The Rails

The Rails

The Rails

Cancel The Sun

Thirty Tigers

The Rails are the folk-rock duo for our times. The songs are well crafted, the singing is superb, the instrumental breaks are stunning and it’s all for nothing. The album title, Cancel The Sun, telegraphs the despair that permeates the album. I suppose it’s in their DNA. Guitarist/vocalist James Walbourne has spent time in the Pretenders, the Pogues, Son Volt and many more as hired gun. Kami Thompson is the daughter of Richard and Linda Thompson. The Rails draws on this genealogy to craft some wonderfully crafted songs that are among the most nihilistic things I’ve heard in ages.

The very first lines of the very first song sets the tone. Kami Thompson sings, “Don’t give me that look again/I’m just your lover/I’m not your friend.” Ouch. And “Call Me When It All Goes Wrong” is a love song. James sings, “I’m in prison, bored and poisoned/Spend all my money on the ball and chain.” That’s James love song. If this is how the Rails write about love, it’s no surprise that “Dictator” and “Cancel the Sun” are astonishingly bleak. “Cancel the Sun, Hello Armageddon” is beautifully sung bleakness.

Once up on a time, say when I was a teenager, I would have seen this bleakness as gallows humor. Having been in this increasingly forlorn veil of sorrows for over five decades, I can’t whistle past the graveyard as easily. I’m troubled by the imagery in “Mossy Well.” James sings” So buy a round and wish me well/then drown me in the mossy well.” It’s a song about abandoning hope and flirting with suicide. Kami Thompson doesn’t flirt. She stands on the sidewalk yelling JUMP. On “Save the Planet” she sweetly sings “You’re all talk, your head’s in the sky/We’re all facing catastrophe/Load the chamber, get down on your knees.” Maybe that’s not clear enough. The chorus goes, “Save the planet, kill yourself/You know what you have to do.” When I was a teenager, I would have found this morbidly funny (I was highly amused by the theme from MASH, “Suicide is Painless”). Having battled depression for years and lost too many friends, I can’t laugh at these tunes. They are beautiful, finely crafted and horrifying.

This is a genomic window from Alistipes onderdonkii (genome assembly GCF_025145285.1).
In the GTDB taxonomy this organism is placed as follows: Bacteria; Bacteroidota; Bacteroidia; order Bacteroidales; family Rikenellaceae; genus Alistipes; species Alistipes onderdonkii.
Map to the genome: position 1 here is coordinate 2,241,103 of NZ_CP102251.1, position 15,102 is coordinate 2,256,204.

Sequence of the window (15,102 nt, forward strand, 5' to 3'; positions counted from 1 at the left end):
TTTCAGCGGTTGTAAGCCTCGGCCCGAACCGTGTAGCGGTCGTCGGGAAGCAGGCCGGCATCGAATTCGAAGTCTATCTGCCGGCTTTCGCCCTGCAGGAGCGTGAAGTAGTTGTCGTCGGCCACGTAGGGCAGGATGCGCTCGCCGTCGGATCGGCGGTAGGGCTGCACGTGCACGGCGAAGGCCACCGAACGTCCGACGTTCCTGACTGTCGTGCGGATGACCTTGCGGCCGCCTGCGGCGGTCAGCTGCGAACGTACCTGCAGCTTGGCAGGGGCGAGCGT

Cancel the Sun is a perfect example of why I don’t mind reviewing albums sung in languages I don’t understand. If the Rails were singing in Welsh or Creole or Klingon, I’d be writing about the wonderful harmonies, the thrilling guitar solos and the how well the songs are put together. But the Rails sing in English and I can’t escape the pessimism they sing about. I don’t want to give up. I don’t want to jump into the mossy well. I can’t love this album.

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